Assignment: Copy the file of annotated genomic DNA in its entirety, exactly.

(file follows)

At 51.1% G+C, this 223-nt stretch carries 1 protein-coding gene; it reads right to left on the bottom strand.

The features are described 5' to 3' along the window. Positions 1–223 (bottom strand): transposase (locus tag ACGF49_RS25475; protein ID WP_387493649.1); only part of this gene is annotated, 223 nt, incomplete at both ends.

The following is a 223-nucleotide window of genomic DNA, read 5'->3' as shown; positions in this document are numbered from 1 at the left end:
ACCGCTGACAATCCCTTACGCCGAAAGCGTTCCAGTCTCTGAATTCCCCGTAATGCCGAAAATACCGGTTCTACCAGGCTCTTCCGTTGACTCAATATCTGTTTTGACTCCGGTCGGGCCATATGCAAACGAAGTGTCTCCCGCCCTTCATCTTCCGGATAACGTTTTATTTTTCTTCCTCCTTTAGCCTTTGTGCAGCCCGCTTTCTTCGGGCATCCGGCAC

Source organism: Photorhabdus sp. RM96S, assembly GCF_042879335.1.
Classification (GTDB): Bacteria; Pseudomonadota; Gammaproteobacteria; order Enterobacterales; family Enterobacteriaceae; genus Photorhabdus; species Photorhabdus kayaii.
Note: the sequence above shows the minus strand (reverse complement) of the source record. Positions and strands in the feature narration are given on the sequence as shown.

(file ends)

At 51.1% G+C, this 223-nt stretch carries 1 protein-coding gene; it reads right to left on the bottom strand.

The features are described 5' to 3' along the window. Positions 1–223 (bottom strand): transposase (locus tag ACGF49_RS25475; protein ID WP_387493649.1); only part of this gene is annotated, 223 nt, incomplete at both ends.

The following is a 223-nucleotide window of genomic DNA, read 5'->3' as shown; positions in this document are numbered from 1 at the left end:
ACCGCTGACAATCCCTTACGCCGAAAGCGTTCCAGTCTCTGAATTCCCCGTAATGCCGAAAATACCGGTTCTACCAGGCTCTTCCGTTGACTCAATATCTGTTTTGACTCCGGTCGGGCCATATGCAAACGAAGTGTCTCCCGCCCTTCATCTTCCGGATAACGTTTTATTTTTCTTCCTCCTTTAGCCTTTGTGCAGCCCGCTTTCTTCGGGCATCCGGCAC

Source organism: Photorhabdus sp. RM96S, assembly GCF_042879335.1.
Classification (GTDB): Bacteria; Pseudomonadota; Gammaproteobacteria; order Enterobacterales; family Enterobacteriaceae; genus Photorhabdus; species Photorhabdus kayaii.
Note: the sequence above shows the minus strand (reverse complement) of the source record. Positions and strands in the feature narration are given on the sequence as shown.